Brazil: New Guidelines Highlight Trade and Investment

After the suspension of the Brazilian president Dilma Rousseff for an impeachment trial, the new interim government of the country intends to revive the stalled economy.

With this in mind, the politicians worked out a new foreign policy guideline, which underlines trade and investment. As is reported by the Montevideo-based online news agency MercoPress, new foreign minister Jose Serra, nominated by acting president Michel Temer in May this year, said that Brasília will now pursue economic interests over ideological goals. With this he signaled that Brazil would no longer be part of the loose left/leaning alliance that exists across several Latin American countries.

The interim government plans that Brazil‘s foreign policy and interests will also target economic powers such as China and India. According to reports of the news agencies, China has been the country’s top trade partner since 2009 and one of its leading foreign investors.

Jose Serra also said the ministry will focus on bilateral trade treaties, reducing its dependence on the WTO (World Trade Organization). Boosting trade and diplomatic ties with longtime partners in the United States, the European Union and Japan, which in recent years took a back seat to regional integration and multilateral forums, and which do not run counter to Brazil’s push to forge ties with new partners, the Foreign Minister was cited by MercoPress.

The exchange of goods between Mercosur (“Common Market of the South“ – an economic and political agreement among Latin American countries to promote the free movement of goods, services and people among member states) and the European Union will be the departure point for concluding a trade agreement that promotes greater reciprocal trade and investment, without harming the legitimate interests of various Brazilian productive sectors, the Chinese news agency Xinhua gave account. With the United States, Brazil plans to look for short-term solutions to remove non-tariff barriers and rules that hamper exchanges.

According to Serra, Brazil will also play “a pioneering role” in climate change policies, underlining the country‘s role as guardian of most of the Amazon rain forest and some of the world‘s biggest supplies of fresh water.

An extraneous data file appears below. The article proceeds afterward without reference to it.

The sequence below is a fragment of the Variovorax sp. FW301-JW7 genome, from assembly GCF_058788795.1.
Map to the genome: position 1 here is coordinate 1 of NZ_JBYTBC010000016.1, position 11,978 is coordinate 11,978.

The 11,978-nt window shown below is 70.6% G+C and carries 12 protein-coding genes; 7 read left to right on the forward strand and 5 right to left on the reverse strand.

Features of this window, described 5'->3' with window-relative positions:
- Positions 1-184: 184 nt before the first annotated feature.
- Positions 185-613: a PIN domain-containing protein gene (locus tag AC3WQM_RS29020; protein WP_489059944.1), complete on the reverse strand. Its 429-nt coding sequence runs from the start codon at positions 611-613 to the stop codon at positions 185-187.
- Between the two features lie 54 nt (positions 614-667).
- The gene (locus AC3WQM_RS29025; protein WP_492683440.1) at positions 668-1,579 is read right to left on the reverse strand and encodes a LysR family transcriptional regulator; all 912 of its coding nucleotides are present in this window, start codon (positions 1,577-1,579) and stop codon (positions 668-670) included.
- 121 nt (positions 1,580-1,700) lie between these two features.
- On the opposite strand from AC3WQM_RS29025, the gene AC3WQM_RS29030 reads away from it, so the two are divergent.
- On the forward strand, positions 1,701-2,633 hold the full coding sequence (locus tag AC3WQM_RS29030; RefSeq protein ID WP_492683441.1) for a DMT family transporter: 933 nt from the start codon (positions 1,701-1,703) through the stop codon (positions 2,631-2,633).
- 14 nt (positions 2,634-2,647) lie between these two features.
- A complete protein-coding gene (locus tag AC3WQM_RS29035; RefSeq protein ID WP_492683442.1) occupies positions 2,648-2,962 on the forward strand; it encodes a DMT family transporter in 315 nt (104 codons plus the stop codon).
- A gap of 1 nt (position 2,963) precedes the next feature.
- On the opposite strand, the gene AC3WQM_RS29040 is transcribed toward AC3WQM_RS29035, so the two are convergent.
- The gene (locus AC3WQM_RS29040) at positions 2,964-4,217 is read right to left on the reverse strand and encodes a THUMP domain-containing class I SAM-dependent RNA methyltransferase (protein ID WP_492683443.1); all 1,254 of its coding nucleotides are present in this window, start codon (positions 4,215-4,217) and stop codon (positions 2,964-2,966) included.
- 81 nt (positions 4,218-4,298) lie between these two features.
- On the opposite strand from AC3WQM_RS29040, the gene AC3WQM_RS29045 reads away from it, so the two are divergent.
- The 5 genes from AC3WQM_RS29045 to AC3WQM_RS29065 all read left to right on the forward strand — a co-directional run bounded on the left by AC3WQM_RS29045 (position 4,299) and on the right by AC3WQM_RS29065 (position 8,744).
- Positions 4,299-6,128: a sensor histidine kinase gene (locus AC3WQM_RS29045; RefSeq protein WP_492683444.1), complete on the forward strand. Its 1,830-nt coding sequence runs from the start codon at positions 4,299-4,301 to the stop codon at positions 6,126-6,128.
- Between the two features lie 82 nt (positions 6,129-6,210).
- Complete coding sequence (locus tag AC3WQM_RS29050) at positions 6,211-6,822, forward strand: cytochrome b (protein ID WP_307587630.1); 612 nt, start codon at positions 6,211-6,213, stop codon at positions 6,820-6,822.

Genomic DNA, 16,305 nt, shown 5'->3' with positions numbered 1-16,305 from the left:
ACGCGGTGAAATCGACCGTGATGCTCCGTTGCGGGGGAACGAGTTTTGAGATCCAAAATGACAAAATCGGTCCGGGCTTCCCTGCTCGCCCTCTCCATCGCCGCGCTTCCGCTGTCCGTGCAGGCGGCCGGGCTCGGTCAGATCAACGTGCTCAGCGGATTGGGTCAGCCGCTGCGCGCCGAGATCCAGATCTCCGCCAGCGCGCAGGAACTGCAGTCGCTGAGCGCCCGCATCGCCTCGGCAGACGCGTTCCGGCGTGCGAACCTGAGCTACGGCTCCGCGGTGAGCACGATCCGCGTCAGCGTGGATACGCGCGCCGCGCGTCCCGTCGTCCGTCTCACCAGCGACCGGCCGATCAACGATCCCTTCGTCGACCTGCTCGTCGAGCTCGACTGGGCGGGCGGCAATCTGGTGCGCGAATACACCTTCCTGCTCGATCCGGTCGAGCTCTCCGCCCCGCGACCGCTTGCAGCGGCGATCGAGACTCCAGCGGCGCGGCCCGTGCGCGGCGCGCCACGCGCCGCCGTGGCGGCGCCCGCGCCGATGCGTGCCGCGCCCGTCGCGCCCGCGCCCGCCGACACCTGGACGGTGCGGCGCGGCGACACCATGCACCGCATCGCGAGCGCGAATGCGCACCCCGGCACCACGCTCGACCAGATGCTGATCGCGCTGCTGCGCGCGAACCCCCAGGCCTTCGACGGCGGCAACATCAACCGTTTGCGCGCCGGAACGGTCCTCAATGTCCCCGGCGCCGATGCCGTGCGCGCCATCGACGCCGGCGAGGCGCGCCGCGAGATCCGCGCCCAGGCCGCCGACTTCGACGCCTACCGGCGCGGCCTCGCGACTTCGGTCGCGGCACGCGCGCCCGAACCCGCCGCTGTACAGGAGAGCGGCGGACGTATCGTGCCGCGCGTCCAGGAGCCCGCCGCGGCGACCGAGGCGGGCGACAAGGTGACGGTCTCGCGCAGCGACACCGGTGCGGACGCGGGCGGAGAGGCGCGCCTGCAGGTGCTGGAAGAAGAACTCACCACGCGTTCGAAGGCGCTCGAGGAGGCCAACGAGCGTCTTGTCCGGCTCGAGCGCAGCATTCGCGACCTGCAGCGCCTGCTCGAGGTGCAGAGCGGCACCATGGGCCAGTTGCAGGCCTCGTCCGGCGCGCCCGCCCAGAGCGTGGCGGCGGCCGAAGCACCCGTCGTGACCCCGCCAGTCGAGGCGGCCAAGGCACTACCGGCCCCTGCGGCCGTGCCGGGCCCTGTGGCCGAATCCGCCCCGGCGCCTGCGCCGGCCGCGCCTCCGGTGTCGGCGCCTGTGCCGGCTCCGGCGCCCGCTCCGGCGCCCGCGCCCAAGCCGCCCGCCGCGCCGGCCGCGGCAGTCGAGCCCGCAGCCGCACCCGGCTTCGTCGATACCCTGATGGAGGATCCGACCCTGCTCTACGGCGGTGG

Objectives in the environmental area

It can be assumed that another issue will be the fight against the growing amounts of waste. The production of garbage in Brazilian households has increased by 29 percent between 2003 und 2014, while the population only grew by six percent during that period, “The Rio Times” reported in July last year the results of a study, conducted by ABRELPE, the Brazilian Association of Public Cleaning and Special Waste Companies. Per day, the average Brazilian creates 1.062 kilograms of garbage with 41 percent of the total waste (78.6 million tons) not being adequately treated.

A large part of this amount could possibly be converted into energy. “Brazil’s renewed government funding, Congress-backed incentives and expanding power grid speed up the development of waste-to-energy projects in Brazil adding to 16 GW planned renewable energy capacity before 2018,” Arc Media Global reported, announcing a waste-to- energy conference in Rio de Janeiro, which took place in July this year. An Investment Program in Electric Energy (PIEE), worth 53 billion US-Dollar, was launched to expand the country‘s power grid.

According to the provided information, the program will include projects to ensure Brazil can generate electricity at competitive prices at the international market, while increasing the role of clean and renewable energy sources in the grid.

Photo: lulu / fotolia.com

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